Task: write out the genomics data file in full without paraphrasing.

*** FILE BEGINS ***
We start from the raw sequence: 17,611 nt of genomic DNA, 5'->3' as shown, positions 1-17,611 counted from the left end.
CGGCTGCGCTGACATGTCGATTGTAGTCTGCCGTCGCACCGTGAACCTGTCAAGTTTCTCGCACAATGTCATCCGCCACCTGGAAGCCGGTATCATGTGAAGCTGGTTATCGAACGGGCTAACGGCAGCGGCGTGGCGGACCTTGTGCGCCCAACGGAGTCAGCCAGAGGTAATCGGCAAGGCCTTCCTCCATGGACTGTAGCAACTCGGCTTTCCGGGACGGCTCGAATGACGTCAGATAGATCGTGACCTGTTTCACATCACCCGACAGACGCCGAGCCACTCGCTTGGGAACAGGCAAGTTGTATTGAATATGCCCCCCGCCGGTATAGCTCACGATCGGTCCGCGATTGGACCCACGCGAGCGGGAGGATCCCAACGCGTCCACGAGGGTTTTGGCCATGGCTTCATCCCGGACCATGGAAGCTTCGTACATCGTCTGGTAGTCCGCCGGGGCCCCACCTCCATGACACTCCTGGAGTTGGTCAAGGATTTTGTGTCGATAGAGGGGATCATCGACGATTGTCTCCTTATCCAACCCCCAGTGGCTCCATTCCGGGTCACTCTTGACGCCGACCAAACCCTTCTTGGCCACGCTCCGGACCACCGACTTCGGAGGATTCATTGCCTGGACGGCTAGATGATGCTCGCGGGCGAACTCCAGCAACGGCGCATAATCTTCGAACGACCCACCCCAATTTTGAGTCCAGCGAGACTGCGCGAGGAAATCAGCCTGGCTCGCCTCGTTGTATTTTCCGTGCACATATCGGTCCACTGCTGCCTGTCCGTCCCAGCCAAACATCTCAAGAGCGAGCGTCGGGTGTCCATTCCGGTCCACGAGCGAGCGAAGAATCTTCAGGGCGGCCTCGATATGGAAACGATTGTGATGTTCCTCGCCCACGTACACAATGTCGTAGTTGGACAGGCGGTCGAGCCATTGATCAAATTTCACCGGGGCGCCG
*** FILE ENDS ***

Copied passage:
We start from the raw sequence: 17,611 nt of genomic DNA, 5'->3' as shown, positions 1-17,611 counted from the left end.
CGGCTGCGCTGACATGTCGATTGTAGTCTGCCGTCGCACCGTGAACCTGTCAAGTTTCTCGCACAATGTCATCCGCCACCTGGAAGCCGGTATCATGTGAAGCTGGTTATCGAACGGGCTAACGGCAGCGGCGTGGCGGACCTTGTGCGCCCAACGGAGTCAGCCAGAGGTAATCGGCAAGGCCTTCCTCCATGGACTGTAGCAACTCGGCTTTCCGGGACGGCTCGAATGACGTCAGATAGATCGTGACCTGTTTCACATCACCCGACAGACGCCGAGCCACTCGCTTGGGAACAGGCAAGTTGTATTGAATATGCCCCCCGCCGGTATAGCTCACGATCGGTCCGCGATTGGACCCACGCGAGCGGGAGGATCCCAACGCGTCCACGAGGGTTTTGGCCATGGCTTCATCCCGGACCATGGAAGCTTCGTACATCGTCTGGTAGTCCGCCGGGGCCCCACCTCCATGACACTCCTGGAGTTGGTCAAGGATTTTGTGTCGATAGAGGGGATCATCGACGATTGTCTCCTTATCCAACCCCCAGTGGCTCCATTCCGGGTCACTCTTGACGCCGACCAAACCCTTCTTGGCCACGCTCCGGACCACCGACTTCGGAGGATTCATTGCCTGGACGGCTAGATGATGCTCGCGGGCGAACTCCAGCAACGGCGCATAATCTTCGAACGACCCACCCCAATTTTGAGTCCAGCGAGACTGCGCGAGGAAATCAGCCTGGCTCGCCTCGTTGTATTTTCCGTGCACATATCGGTCCACTGCTGCCTGTCCGTCCCAGCCAAACATCTCAAGAGCGAGCGTCGGGTGTCCATTCCGGTCCACGAGCGAGCGAAGAATCTTCAGGGCGGCCTCGATATGGAAACGATTGTGATGTTCCTCGCCCACGTACACAATGTCGTAGTTGGACAGGCGGTCGAGCCATTGATCAAATTTCACCGGGGCGCCG